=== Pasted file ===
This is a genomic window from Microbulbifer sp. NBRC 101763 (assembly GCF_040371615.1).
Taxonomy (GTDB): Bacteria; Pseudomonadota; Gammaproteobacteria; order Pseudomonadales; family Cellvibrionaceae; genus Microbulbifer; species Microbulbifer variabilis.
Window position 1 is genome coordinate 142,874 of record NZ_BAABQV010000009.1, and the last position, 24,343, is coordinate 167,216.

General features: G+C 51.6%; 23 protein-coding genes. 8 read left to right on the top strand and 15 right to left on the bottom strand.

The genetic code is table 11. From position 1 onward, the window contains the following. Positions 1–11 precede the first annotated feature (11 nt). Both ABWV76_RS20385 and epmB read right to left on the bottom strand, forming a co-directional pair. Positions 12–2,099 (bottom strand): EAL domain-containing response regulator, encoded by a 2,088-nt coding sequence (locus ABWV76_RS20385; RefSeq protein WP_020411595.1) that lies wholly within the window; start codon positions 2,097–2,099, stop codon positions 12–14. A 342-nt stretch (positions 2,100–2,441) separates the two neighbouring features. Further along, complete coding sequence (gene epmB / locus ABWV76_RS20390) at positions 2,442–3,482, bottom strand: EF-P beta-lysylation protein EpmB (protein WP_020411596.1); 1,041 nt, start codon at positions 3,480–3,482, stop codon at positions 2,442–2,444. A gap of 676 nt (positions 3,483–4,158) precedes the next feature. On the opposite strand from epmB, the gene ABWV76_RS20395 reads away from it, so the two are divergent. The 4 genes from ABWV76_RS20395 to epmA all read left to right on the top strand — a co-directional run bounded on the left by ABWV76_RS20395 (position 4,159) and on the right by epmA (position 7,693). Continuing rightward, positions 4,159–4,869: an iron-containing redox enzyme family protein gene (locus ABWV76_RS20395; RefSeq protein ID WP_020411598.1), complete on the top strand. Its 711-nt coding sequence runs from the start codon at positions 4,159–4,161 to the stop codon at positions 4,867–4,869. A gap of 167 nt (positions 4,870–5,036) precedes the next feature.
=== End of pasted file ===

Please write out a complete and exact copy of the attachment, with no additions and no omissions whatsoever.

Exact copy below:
This is a genomic window from Microbulbifer sp. NBRC 101763 (assembly GCF_040371615.1).
Taxonomy (GTDB): Bacteria; Pseudomonadota; Gammaproteobacteria; order Pseudomonadales; family Cellvibrionaceae; genus Microbulbifer; species Microbulbifer variabilis.
Window position 1 is genome coordinate 142,874 of record NZ_BAABQV010000009.1, and the last position, 24,343, is coordinate 167,216.

General features: G+C 51.6%; 23 protein-coding genes. 8 read left to right on the top strand and 15 right to left on the bottom strand.

The genetic code is table 11. From position 1 onward, the window contains the following. Positions 1–11 precede the first annotated feature (11 nt). Both ABWV76_RS20385 and epmB read right to left on the bottom strand, forming a co-directional pair. Positions 12–2,099 (bottom strand): EAL domain-containing response regulator, encoded by a 2,088-nt coding sequence (locus ABWV76_RS20385; RefSeq protein WP_020411595.1) that lies wholly within the window; start codon positions 2,097–2,099, stop codon positions 12–14. A 342-nt stretch (positions 2,100–2,441) separates the two neighbouring features. Further along, complete coding sequence (gene epmB / locus ABWV76_RS20390) at positions 2,442–3,482, bottom strand: EF-P beta-lysylation protein EpmB (protein WP_020411596.1); 1,041 nt, start codon at positions 3,480–3,482, stop codon at positions 2,442–2,444. A gap of 676 nt (positions 3,483–4,158) precedes the next feature. On the opposite strand from epmB, the gene ABWV76_RS20395 reads away from it, so the two are divergent. The 4 genes from ABWV76_RS20395 to epmA all read left to right on the top strand — a co-directional run bounded on the left by ABWV76_RS20395 (position 4,159) and on the right by epmA (position 7,693). Continuing rightward, positions 4,159–4,869: an iron-containing redox enzyme family protein gene (locus ABWV76_RS20395; RefSeq protein ID WP_020411598.1), complete on the top strand. Its 711-nt coding sequence runs from the start codon at positions 4,159–4,161 to the stop codon at positions 4,867–4,869. A gap of 167 nt (positions 4,870–5,036) precedes the next feature.